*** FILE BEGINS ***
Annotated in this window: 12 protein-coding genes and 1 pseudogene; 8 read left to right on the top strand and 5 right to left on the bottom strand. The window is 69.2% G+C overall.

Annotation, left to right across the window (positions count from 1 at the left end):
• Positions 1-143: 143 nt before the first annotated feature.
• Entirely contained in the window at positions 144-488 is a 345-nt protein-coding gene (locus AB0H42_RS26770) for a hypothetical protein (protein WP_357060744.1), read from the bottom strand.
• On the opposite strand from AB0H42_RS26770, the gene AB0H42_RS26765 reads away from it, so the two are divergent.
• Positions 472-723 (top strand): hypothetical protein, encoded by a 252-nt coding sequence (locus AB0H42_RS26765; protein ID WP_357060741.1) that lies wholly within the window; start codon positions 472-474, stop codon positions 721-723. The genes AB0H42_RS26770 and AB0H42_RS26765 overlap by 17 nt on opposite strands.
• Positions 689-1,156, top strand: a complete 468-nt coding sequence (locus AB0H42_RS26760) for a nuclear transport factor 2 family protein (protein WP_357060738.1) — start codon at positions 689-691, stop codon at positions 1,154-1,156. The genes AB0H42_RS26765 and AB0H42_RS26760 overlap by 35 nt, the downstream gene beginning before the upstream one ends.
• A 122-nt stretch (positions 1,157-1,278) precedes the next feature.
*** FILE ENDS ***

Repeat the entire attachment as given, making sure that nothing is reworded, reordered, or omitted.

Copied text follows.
Annotated in this window: 12 protein-coding genes and 1 pseudogene; 8 read left to right on the top strand and 5 right to left on the bottom strand. The window is 69.2% G+C overall.

Annotation, left to right across the window (positions count from 1 at the left end):
• Positions 1-143: 143 nt before the first annotated feature.
• Entirely contained in the window at positions 144-488 is a 345-nt protein-coding gene (locus AB0H42_RS26770) for a hypothetical protein (protein WP_357060744.1), read from the bottom strand.
• On the opposite strand from AB0H42_RS26770, the gene AB0H42_RS26765 reads away from it, so the two are divergent.
• Positions 472-723 (top strand): hypothetical protein, encoded by a 252-nt coding sequence (locus AB0H42_RS26765; protein ID WP_357060741.1) that lies wholly within the window; start codon positions 472-474, stop codon positions 721-723. The genes AB0H42_RS26770 and AB0H42_RS26765 overlap by 17 nt on opposite strands.
• Positions 689-1,156, top strand: a complete 468-nt coding sequence (locus AB0H42_RS26760) for a nuclear transport factor 2 family protein (protein WP_357060738.1) — start codon at positions 689-691, stop codon at positions 1,154-1,156. The genes AB0H42_RS26765 and AB0H42_RS26760 overlap by 35 nt, the downstream gene beginning before the upstream one ends.
• A 122-nt stretch (positions 1,157-1,278) precedes the next feature.